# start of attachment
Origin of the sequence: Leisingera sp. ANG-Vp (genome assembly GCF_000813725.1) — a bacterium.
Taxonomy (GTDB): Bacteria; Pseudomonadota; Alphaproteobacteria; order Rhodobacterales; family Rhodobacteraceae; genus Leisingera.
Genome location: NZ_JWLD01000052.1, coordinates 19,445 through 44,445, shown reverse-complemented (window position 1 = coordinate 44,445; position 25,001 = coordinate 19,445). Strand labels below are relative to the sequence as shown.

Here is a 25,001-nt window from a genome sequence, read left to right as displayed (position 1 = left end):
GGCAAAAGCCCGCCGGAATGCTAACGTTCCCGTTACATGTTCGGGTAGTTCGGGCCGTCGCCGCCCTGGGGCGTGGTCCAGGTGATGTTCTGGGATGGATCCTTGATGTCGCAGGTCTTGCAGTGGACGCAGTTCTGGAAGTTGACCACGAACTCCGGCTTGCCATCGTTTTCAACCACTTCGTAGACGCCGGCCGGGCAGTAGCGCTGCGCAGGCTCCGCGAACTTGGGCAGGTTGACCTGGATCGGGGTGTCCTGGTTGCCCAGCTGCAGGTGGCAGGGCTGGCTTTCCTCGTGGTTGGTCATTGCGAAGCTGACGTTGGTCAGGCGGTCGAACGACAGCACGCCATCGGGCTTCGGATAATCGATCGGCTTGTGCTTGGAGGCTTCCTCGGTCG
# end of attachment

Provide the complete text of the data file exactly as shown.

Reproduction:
Origin of the sequence: Leisingera sp. ANG-Vp (genome assembly GCF_000813725.1) — a bacterium.
Taxonomy (GTDB): Bacteria; Pseudomonadota; Alphaproteobacteria; order Rhodobacterales; family Rhodobacteraceae; genus Leisingera.
Genome location: NZ_JWLD01000052.1, coordinates 19,445 through 44,445, shown reverse-complemented (window position 1 = coordinate 44,445; position 25,001 = coordinate 19,445). Strand labels below are relative to the sequence as shown.

Here is a 25,001-nt window from a genome sequence, read left to right as displayed (position 1 = left end):
GGCAAAAGCCCGCCGGAATGCTAACGTTCCCGTTACATGTTCGGGTAGTTCGGGCCGTCGCCGCCCTGGGGCGTGGTCCAGGTGATGTTCTGGGATGGATCCTTGATGTCGCAGGTCTTGCAGTGGACGCAGTTCTGGAAGTTGACCACGAACTCCGGCTTGCCATCGTTTTCAACCACTTCGTAGACGCCGGCCGGGCAGTAGCGCTGCGCAGGCTCCGCGAACTTGGGCAGGTTGACCTGGATCGGGGTGTCCTGGTTGCCCAGCTGCAGGTGGCAGGGCTGGCTTTCCTCGTGGTTGGTCATTGCGAAGCTGACGTTGGTCAGGCGGTCGAACGACAGCACGCCATCGGGCTTCGGATAATCGATCGGCTTGTGCTTGGAGGCTTCCTCGGTCG